Conservation 2.0: digital tools come to nature’s rescue

Not just for instagram. Steve Wilson, CC BY

Digital tools offer a ray of hope for conservationists in an era when the need for more data to better understand the natural world is ever increasing. From combating rhino poaching in Africa to tracking polar bears in the Arctic the remit for using digital tools in conservation is vast.

And in digital conservation no project is too big or too small. Every year during the spring and summer thousands of interested individuals submit photos to the Bumblebee Conservation Trust to find out what Bombus species are buzzing in their gardens. Until two years ago each photo was identified, and a response provided by a lone staff member at the charity – an incredibly slow and time consuming job for one person.

The weight of this task, coupled with the question of whether volunteers could learn to identify species themselves, resulted in the formation of BeeWatch. The digital platform used in BeeWatch not only provides a setting where amateur naturalists can learn valuable identification skills, but also increases the amount of precious data the Bumblebee Conservation Trust can readily access. This boosts knowledge about the distribution of these very important pollinators.

The BeeWatch project is far from alone in using digital tools to engage citizens in science projects. The past few years have seen the rise of many platforms that allow citizens to spot, identify and catalogue different species. There’s iSPOT, which allows users to engage with an array of plant and animal species, Spider in da house for spider enthusiasts and Leafsnap to identify trees. Not only do all of these projects increase the amount of data available for research, they also help to foster relationships between people and the natural world.

Encouraging this kind of citizen science through the use of digital platforms is a vital exercise for conservation research. Citizens vastly multiply the reach and manpower of projects – the ability to collect more data. But digital tools also hold the potential to provide new data collection techniques for researchers working in the field.

Concerns may still resonate around the reliability of taking a piece of digital equipment out into the field – nobody wants to suffer the loss of hard earned data due to faulty software. Researchers are all to aware that this is rarely an issue with a trusty pencil and paper. But with leaps made forward in engineering techniques to deal with difficult environments, the future is looking very promising.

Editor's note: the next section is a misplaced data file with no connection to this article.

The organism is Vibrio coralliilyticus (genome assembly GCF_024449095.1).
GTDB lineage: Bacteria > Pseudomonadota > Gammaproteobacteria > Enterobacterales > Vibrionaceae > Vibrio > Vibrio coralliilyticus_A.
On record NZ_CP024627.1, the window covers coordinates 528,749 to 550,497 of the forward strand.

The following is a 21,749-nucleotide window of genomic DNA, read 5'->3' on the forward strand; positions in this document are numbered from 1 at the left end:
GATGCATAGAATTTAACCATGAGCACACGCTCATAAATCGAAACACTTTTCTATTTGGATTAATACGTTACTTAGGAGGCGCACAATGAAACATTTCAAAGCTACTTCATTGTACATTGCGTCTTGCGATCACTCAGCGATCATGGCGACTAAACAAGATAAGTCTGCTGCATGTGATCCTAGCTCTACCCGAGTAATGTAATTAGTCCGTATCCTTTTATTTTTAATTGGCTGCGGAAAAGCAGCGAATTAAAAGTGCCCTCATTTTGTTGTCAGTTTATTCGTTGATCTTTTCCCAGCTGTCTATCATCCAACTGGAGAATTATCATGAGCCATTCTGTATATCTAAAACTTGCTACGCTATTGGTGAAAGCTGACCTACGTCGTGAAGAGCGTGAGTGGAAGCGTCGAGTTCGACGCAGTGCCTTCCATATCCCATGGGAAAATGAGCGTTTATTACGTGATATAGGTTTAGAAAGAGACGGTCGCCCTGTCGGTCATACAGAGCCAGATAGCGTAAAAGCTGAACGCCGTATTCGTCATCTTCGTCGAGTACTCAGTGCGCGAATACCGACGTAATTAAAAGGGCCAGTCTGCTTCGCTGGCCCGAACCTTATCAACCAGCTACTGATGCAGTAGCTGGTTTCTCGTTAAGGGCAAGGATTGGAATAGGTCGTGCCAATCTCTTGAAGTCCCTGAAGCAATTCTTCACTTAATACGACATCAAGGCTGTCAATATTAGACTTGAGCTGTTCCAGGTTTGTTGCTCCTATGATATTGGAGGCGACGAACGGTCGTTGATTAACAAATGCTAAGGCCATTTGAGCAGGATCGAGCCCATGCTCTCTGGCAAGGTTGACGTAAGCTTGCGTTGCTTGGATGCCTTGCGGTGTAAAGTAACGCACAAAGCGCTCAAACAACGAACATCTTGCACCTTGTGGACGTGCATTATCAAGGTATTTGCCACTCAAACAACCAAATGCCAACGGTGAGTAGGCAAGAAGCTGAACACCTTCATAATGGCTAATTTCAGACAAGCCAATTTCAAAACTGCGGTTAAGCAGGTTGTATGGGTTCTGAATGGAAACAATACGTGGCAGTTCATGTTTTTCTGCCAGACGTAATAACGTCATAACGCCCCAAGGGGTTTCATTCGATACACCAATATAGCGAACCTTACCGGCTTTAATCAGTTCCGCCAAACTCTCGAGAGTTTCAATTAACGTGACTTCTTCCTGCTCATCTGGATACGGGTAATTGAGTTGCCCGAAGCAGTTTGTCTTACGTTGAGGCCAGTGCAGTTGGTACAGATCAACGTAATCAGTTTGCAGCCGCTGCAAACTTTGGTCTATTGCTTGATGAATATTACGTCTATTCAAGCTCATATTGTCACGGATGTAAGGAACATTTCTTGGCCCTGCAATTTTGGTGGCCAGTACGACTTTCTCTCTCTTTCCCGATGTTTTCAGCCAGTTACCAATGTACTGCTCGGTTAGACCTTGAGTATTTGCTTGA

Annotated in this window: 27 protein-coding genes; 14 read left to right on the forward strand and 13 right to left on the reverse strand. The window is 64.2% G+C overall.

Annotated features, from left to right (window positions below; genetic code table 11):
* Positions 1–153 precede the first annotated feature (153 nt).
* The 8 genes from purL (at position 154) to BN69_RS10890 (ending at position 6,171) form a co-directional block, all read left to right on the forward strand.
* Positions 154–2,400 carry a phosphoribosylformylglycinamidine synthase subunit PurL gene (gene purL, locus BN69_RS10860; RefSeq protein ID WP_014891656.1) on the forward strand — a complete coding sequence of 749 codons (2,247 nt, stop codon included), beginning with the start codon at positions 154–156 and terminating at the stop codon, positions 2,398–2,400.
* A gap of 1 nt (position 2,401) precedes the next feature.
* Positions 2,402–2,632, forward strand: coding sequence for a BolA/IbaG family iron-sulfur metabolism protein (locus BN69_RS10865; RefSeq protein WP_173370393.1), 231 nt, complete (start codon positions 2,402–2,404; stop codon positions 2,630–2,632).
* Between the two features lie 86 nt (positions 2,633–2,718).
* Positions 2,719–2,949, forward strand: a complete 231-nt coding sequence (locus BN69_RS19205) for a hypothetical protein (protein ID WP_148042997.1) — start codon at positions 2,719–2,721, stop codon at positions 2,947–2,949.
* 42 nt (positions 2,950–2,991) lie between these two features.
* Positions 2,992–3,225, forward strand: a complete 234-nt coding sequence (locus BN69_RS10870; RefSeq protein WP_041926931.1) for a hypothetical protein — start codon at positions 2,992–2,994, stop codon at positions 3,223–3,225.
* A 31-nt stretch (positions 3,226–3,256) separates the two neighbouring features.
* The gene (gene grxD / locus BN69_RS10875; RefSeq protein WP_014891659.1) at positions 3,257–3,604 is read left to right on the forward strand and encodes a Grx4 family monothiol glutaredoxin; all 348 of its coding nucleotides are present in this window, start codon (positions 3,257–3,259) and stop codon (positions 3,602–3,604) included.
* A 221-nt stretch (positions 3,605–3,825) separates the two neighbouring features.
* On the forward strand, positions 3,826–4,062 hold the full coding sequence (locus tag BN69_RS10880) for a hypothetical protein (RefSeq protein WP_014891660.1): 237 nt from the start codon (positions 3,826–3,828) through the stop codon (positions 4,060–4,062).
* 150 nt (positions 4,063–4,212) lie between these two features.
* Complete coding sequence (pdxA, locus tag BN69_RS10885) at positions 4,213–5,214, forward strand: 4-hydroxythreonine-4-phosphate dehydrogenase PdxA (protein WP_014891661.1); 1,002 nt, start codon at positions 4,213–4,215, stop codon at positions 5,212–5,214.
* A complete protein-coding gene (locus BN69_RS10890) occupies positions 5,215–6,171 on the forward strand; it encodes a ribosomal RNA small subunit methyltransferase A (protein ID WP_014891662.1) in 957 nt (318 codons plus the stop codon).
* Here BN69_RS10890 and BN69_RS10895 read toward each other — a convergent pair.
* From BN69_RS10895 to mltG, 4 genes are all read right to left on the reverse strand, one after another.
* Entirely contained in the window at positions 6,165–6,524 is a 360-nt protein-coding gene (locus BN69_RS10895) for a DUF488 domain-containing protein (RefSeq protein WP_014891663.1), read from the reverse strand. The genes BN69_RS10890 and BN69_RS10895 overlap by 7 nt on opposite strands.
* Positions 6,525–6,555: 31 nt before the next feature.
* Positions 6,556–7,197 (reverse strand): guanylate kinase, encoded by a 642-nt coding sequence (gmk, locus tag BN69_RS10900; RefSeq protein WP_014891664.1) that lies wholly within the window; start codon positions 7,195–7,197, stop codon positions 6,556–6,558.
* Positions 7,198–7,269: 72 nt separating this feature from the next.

Beyond tracking projects

For many years the pioneers in the use of these tools have largely been tracking projects. The discovery of impressive bird migration and movement patterns of sharks for example has come from species monitored with the help of digital aids. Real time data collected by these technologies offers a tantalising snapshot of individual animals’ behaviour.

Advances in other digital tools have also contributed to impressions of species behaviour. Camera traps are automated digital devices that take a flash photo whenever an animal triggers their infrared sensor. Removing the need for a researcher to hide out in the field, they are used to document wildlife. Similarly, drones are being developed for a range of conservation projects around the world. These tools also minimise human disturbance, which is highly important when trying to understand the private lives of species in the natural world.

Marine conservation drones: The Belize Fisheries Department and Wildlife Conservation Society are exploring using drones to monitor their reefs.

The digital realm is emerging as a prominent and promising area of interest for conservation – but further development in this realm cannot be left in the hands of scholars alone. We all stand to gain from the use of digital tools and we will be hosting a conference to discuss research being done into how technology can be brought to bear to help conservation efforts around the world.

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